The Pakistani Ambassador to the United States Jalil Abbas Jilani may have written a scathing reply to the New York Times editorial accusing Pakistan of shirking it’s duty, but the death of Mullah Mansour near Quetta brings his otherwise rational critique into question. After Osama Bin Laden and Mullah Omar, Mullah Mansour becomes the third top Taliban commander to be found on Pakistani soil - and crucially not by Pakistani authorities. Pakistan may be fighting tooth and nail against the militant menace, but these are the figures that stand out - especially in the international arena.

The death of the Taliban leader at the hands of a US drone operating inside Pakistan brings up all sorts of issues; the most immediate being the future of the Afghan Taliban. Mullah Omar’s death led to the Taliban breaking up into several factions as Mullah Mansour consolidated control; it is likely that we will witness a similar scramble for the top position followed by similar disintegration of the group. For the Afghan government this is good news, Mullah Mansour had launched a fierce offensive and had managed to make substantial gains against the afghan forces, a disunited Taliban will be a weaker threat.

Yet no one can say with any certainty what direction the militant group will take. Splinter groups weaken the main body and might give the government a more negotiable group of people to work with, but at the same time splinter groups can be more violent and difficult to counter than the main group - as the case of Jamat-ul Ahrar demonstrates. A similar uncertainty grips the peace process; no one knows what stance the successor might take. On the face of things, the death of a commander on whom the ISI had documented influence in the past may be considered a blow, but even with him at the helm the talks have been underwhelming so far.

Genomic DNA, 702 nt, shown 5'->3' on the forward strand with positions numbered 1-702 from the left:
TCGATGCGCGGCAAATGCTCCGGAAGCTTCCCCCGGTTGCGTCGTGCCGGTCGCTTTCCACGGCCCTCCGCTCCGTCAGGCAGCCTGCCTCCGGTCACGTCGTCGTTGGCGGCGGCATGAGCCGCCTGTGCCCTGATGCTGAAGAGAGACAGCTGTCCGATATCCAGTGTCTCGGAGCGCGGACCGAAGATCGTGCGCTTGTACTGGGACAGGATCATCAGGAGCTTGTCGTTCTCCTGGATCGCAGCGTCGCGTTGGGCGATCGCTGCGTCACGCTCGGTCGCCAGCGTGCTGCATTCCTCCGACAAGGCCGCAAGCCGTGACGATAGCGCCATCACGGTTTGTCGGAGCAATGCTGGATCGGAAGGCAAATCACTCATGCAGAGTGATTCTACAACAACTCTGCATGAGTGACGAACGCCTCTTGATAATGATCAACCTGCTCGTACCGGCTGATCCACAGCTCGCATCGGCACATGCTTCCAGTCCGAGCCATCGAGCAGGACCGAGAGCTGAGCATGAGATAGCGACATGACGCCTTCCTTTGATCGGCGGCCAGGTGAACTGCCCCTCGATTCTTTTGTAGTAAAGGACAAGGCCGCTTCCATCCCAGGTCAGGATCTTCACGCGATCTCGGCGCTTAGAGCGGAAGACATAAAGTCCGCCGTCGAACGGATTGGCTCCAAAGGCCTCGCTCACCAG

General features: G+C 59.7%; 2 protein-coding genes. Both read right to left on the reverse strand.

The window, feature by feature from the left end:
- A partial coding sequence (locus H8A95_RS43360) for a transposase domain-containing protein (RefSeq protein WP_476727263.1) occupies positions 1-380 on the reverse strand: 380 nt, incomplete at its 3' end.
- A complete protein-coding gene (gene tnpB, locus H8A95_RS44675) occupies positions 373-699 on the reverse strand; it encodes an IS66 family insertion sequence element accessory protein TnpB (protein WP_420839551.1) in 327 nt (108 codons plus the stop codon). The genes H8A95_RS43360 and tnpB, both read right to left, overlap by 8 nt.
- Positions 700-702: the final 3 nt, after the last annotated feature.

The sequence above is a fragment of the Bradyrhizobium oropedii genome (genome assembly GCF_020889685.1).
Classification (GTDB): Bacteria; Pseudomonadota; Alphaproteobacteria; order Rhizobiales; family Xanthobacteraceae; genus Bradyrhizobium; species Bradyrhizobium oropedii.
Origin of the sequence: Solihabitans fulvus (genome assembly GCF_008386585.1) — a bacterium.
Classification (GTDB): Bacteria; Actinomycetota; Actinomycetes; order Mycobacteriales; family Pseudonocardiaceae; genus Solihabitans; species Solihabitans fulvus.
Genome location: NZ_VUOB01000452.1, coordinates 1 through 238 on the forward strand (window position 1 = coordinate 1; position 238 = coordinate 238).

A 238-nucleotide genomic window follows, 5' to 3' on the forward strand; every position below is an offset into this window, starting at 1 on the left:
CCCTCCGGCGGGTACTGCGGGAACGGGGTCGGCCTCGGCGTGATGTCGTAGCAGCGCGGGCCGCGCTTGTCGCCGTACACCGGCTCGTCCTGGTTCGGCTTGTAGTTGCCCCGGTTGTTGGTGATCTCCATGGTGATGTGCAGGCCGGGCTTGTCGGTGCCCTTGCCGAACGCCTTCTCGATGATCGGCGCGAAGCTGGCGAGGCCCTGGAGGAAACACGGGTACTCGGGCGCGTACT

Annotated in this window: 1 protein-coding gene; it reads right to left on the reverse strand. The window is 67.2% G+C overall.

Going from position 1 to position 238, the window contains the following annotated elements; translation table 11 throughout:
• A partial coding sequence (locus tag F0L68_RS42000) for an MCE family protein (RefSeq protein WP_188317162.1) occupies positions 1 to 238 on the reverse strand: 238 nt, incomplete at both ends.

One thing that is certain however is the negative connotations that will follow for the Pakistani government. The United States Congress didn’t mince words when blaming Pakistan for an inadequate crackdown on the Haqqani network and this incident will go a long way in confirming their theories - no matter how uninformed they are. Yet this goes beyond foreign conceptions of Pakistan; hard questions must be asked of our own military and government. Why is it that top militants are found safe and sound on Pakistani soil? How can foreign agencies - such as CIA or NDS - have better intelligence about the Taliban in Pakistan than the ISI does? Does it not look hard enough or just looks elsewhere? One incident may be an anomaly - three is a pattern.